Articles | Volume 11, issue 2
Research article
26 Jan 2011
Research article |  | 26 Jan 2011

Generation of hydrogen peroxide from San Joaquin Valley particles in a cell-free solution

H. Shen, A. I. Barakat, and C. Anastasio

Abstract. Epidemiological studies have shown a correlation between exposure to ambient particulate matter (PM) and adverse health effects. One proposed mechanism of PM-mediated health effects is the generation of reactive oxygen species (ROS) – e.g., superoxide (O2), hydrogen peroxide (HOOH), and hydroxyl radical (OH) – followed by oxidative stress. There are very few quantitative, specific measures of individual ROS generated from PM, but this information would help to more quantitatively address the link between ROS and the health effects of PM. To address this gap, we quantified the generation of HOOH by PM collected at an urban (Fresno) and rural (Westside) site in the San Joaquin Valley (SJV) of California during summer and winter from 2006 to 2009. HOOH was quantified by HPLC after extracting the PM in a cell-free, phosphate-buffered saline (PBS) solution with or without 50 μM ascorbate (Asc). Our results show that the urban PM generally generates much more HOOH than the rural PM but that there is no apparent seasonal difference in HOOH generation. In nearly all of the samples the addition of a physiologically relevant concentration of Asc greatly enhances HOOH formation, but a few of the coarse PM samples were able to generate a considerable amount of HOOH in the absence of added Asc, indicating the presence of unknown reductants. Normalized by air volume, the fine PM (PM2.5) generally makes more HOOH than the corresponding coarse PM (PMcf, i.e., 2.5 to 10 μm), primarily because the mass concentration of PM2.5 is much higher than that of PMcf. However, normalized by PM mass, the coarse PM typically generates more HOOH than the fine PM. The amount of HOOH produced by SJV PM is reduced on average by (78 ± 15)% when the transition metal chelator desferoxamine (DSF) is added to the extraction solution, indicating that transition metals play a dominant role in HOOH generation. By measuring calibration curves of HOOH generation from copper, and quantifying copper concentrations in our particle extracts, we find that PBS-soluble copper is primarily responsible for HOOH production by the Fresno PM. Extrapolating our results to expected concentrations of PM-derived HOOH in human lung lining fluid suggests that typical daily PM exposures in the San Joaquin Valley are unlikely to cause HOOH-mediated acute health effects, but that very high PM events might lead to cytotoxic levels of pulmonary HOOH.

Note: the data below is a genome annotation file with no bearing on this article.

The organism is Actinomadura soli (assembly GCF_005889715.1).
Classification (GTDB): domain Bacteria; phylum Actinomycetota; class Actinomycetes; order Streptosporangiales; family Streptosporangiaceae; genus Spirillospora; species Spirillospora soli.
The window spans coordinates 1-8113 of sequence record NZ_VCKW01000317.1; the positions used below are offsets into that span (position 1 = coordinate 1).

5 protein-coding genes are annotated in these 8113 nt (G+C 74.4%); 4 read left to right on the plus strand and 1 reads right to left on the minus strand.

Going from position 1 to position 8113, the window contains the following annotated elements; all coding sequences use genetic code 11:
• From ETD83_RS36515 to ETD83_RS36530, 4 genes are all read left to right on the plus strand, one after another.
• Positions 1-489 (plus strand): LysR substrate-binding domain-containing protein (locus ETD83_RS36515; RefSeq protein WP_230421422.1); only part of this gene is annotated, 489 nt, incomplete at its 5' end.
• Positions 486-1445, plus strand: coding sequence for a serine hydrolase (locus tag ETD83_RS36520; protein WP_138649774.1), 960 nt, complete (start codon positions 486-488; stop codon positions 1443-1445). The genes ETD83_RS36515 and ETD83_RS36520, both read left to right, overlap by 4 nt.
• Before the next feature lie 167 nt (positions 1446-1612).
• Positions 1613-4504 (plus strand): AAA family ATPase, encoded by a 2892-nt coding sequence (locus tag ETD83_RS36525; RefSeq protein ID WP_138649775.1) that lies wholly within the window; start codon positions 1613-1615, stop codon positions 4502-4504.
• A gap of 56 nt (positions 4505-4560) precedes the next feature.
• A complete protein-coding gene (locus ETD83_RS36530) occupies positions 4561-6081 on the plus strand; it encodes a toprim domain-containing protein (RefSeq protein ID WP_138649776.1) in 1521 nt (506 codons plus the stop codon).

Final-revised paper